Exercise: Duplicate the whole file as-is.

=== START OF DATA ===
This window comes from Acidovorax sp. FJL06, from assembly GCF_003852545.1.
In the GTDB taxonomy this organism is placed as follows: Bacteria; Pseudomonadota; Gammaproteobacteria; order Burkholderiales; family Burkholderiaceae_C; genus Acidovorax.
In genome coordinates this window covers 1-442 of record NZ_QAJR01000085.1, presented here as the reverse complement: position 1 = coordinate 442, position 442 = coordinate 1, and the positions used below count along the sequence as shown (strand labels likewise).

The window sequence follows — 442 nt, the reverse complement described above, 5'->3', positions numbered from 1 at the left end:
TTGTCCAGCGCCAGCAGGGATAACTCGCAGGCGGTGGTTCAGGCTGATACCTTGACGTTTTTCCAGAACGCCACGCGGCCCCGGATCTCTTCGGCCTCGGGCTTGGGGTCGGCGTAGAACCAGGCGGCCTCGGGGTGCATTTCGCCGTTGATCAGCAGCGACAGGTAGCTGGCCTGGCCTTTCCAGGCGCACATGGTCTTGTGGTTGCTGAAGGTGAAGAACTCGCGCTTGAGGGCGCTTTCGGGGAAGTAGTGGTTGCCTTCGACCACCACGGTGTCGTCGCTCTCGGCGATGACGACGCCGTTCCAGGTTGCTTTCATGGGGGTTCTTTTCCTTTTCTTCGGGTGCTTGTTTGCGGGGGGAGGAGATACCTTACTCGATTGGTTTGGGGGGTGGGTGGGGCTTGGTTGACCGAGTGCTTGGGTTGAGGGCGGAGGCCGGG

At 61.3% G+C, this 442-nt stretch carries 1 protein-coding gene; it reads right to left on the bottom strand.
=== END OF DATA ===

This window comes from Acidovorax sp. FJL06, from assembly GCF_003852545.1.
In the GTDB taxonomy this organism is placed as follows: Bacteria; Pseudomonadota; Gammaproteobacteria; order Burkholderiales; family Burkholderiaceae_C; genus Acidovorax.
In genome coordinates this window covers 1-442 of record NZ_QAJR01000085.1, presented here as the reverse complement: position 1 = coordinate 442, position 442 = coordinate 1, and the positions used below count along the sequence as shown (strand labels likewise).

The window sequence follows — 442 nt, the reverse complement described above, 5'->3', positions numbered from 1 at the left end:
TTGTCCAGCGCCAGCAGGGATAACTCGCAGGCGGTGGTTCAGGCTGATACCTTGACGTTTTTCCAGAACGCCACGCGGCCCCGGATCTCTTCGGCCTCGGGCTTGGGGTCGGCGTAGAACCAGGCGGCCTCGGGGTGCATTTCGCCGTTGATCAGCAGCGACAGGTAGCTGGCCTGGCCTTTCCAGGCGCACATGGTCTTGTGGTTGCTGAAGGTGAAGAACTCGCGCTTGAGGGCGCTTTCGGGGAAGTAGTGGTTGCCTTCGACCACCACGGTGTCGTCGCTCTCGGCGATGACGACGCCGTTCCAGGTTGCTTTCATGGGGGTTCTTTTCCTTTTCTTCGGGTGCTTGTTTGCGGGGGGAGGAGATACCTTACTCGATTGGTTTGGGGGGTGGGTGGGGCTTGGTTGACCGAGTGCTTGGGTTGAGGGCGGAGGCCGGG

At 61.3% G+C, this 442-nt stretch carries 1 protein-coding gene; it reads right to left on the bottom strand.